Paprika is critical to Hungarian cuisine and it adds a very special and unique flavor. Hungary’s climate and soil conditions produce nearly ideal conditions for growing the peppers that end up as paprika, and their paprika is preferred by chefs across the globe.
All paprika is made from hot chilies, and the piquancy level of the finished spice is dependent on how much of the interior pith (which contains almost all the capsaicin, the chemical compound responsible for spicy flavor) is left attached to the fruit of the pepper before drying and grinding. Hungarians love the entire paprika spectrum, from fully hot (all the pith left intact) to “sweet,” or mild (with all pith removed). Hot paprika is difficult to find in the United States, but the sweet variety is a part of nearly everyone’s spice rack.
Paprikash showcases paprika perhaps more than any other Hungarian dish. Pieces of meat (usually chicken but other types of meat can also be used) are braised in a brick-red sauce made simply from onions, tomatoes, and of course paprika, then finished with a bit of sour cream. Here is my version.
1 (1 pound) pasture raised pork tenderloin
2 tablespoons olive oil, divided
Half a large sweet onion, cut into thin wedges
1 garlic clove, minced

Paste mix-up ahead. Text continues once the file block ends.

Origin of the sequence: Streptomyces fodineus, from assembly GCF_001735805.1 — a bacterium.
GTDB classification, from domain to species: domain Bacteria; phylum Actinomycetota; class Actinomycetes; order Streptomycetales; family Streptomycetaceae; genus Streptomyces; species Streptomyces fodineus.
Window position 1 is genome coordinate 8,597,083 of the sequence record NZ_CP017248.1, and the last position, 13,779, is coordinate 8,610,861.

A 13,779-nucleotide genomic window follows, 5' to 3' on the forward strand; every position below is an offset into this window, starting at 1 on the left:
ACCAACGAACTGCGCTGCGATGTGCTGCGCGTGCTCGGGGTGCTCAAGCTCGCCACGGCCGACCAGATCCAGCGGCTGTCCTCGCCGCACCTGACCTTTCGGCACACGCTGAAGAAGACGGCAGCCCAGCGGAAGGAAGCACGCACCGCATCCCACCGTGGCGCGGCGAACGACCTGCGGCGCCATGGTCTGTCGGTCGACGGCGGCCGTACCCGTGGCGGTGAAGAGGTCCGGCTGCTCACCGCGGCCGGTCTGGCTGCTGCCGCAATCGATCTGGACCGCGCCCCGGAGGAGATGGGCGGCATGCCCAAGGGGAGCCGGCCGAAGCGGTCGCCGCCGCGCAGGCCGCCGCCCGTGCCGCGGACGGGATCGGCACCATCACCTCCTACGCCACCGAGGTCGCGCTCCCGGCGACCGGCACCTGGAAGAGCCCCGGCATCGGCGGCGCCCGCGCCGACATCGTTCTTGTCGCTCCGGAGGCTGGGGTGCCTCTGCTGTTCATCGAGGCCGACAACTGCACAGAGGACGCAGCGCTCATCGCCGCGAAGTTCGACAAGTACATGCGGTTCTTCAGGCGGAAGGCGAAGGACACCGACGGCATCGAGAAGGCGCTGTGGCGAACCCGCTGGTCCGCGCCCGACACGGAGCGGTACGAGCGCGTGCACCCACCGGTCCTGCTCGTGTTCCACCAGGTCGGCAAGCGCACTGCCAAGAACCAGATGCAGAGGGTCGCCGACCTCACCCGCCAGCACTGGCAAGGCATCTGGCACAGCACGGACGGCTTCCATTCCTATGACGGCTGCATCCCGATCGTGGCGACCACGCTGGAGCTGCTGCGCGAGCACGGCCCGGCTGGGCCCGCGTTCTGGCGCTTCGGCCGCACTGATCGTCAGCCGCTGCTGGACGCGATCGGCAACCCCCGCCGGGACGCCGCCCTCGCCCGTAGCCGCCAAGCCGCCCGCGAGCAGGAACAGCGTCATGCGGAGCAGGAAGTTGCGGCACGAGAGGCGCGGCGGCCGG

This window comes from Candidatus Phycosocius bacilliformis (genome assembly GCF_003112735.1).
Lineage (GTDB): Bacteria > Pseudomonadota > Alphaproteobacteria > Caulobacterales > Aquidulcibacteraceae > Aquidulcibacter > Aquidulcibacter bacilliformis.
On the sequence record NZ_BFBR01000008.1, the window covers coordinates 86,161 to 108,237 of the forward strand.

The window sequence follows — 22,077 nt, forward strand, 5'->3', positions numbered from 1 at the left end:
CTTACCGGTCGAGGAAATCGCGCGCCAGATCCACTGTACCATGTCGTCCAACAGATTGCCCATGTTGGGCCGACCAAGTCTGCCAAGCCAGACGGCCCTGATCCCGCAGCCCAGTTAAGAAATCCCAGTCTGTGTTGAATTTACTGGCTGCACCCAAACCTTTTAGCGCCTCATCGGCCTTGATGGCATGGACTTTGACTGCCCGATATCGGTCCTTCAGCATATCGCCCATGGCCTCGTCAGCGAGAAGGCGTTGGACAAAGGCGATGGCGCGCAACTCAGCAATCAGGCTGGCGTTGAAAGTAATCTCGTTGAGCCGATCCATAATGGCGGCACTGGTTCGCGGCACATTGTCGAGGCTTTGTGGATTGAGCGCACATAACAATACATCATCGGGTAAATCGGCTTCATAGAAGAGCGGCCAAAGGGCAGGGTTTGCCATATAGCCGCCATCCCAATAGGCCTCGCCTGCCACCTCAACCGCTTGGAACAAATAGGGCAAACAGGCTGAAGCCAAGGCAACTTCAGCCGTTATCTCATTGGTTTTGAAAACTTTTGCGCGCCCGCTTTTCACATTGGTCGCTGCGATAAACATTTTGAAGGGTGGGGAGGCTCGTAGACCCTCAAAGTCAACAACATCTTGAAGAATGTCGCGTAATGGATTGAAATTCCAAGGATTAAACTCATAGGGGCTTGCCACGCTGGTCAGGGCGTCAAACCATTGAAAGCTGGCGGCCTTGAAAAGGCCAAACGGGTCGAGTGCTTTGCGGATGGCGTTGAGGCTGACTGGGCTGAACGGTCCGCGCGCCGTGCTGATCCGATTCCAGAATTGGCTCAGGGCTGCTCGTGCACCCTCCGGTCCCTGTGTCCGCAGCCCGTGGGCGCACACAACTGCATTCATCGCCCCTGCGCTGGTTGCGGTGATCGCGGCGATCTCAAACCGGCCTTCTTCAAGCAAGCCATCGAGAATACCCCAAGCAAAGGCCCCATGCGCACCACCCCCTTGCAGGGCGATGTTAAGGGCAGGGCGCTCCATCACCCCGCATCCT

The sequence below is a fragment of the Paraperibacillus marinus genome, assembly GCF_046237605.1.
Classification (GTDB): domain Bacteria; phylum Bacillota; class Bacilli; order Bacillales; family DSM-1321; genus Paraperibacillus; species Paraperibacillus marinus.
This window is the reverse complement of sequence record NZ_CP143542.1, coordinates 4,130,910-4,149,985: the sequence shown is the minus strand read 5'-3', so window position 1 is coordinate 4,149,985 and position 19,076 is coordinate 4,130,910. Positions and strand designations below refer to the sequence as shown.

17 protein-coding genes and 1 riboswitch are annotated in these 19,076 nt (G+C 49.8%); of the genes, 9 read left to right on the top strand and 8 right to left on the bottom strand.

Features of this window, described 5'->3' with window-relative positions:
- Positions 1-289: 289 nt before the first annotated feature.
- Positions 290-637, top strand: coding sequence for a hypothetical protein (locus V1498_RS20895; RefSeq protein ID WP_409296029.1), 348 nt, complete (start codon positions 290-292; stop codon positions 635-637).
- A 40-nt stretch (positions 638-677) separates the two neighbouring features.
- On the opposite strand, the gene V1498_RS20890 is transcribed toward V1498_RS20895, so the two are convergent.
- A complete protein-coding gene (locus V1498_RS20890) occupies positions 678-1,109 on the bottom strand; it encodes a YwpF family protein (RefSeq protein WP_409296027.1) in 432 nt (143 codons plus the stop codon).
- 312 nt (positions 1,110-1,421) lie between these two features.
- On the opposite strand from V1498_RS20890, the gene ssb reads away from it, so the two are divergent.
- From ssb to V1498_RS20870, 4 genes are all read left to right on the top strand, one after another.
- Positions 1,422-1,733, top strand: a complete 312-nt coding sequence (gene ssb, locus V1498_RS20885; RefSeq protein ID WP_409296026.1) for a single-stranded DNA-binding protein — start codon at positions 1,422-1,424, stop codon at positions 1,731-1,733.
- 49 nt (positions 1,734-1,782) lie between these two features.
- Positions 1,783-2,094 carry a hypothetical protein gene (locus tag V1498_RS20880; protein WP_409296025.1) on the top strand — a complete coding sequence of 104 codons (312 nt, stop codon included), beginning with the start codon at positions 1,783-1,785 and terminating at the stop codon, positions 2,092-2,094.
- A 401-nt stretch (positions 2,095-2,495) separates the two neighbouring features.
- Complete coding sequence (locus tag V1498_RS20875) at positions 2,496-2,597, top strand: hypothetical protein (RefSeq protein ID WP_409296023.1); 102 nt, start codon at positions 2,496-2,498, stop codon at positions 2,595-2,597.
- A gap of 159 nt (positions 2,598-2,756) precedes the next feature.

1½ tablespoons paprika
1/2 teaspoon ground black pepper
1 cup no-salt-added diced tomatoes
1 cup reduced-sodium chicken broth
1/4 cup bottled mild banana peppers, finely chopped
1/3 cup sour cream
2 tablespoons arrowroot or all-purpose flour
Trim fat and silverskin from the meat. Cut meat into thin medallions ( crosswise) and sprinkle lightly with salt; set aside.
Heat 1 tablespoon of oil in a large skillet over medium-high heat. Add meat and brown the slices on both sides, about 3 minutes. Remove the meat to a plate.
Heat the remaining oil and add the onions. Cook until tender. Stir in the garlic.
Sprinkle with the paprika, black pepper, and ¼ teaspoon salt. Cook and stir 1 minute more.
Add tomatoes, broth, and banana peppers. Bring to boiling; reduce heat to medium-low. Return the meat slices to the pan and cook, uncovered, about 10-15 minutes or until slightly thickened, stirring frequently.
Reduce the heat to low. Stir together the sour cream and arrowroot in a small bowl; stir into the meat mixture. Cook and stir until very thick.
Serve the Paprikash over rice, cauliflower “rice” or wide noodles.
Roasted Acorn Squash
One 2 lb. acorn squash
2 tablespoons butter, melted
Seasoning mix: Combine ¼ teaspoon of each: chili pepper, brown sugar, lemon peel, orange peel, cilantro, and salt
1 garlic clove, minced
Preheat oven to 400° F.
Cut acorn squash into quarters and remove the seeds from the center of each quarter.
Slice each quarter in half and place in a baking dish. Pour the melted butter over the squash and turn the pieces over in the butter.
Sprinkle with the seasoning mix.
Roast the squash until tender, about 25 minutes.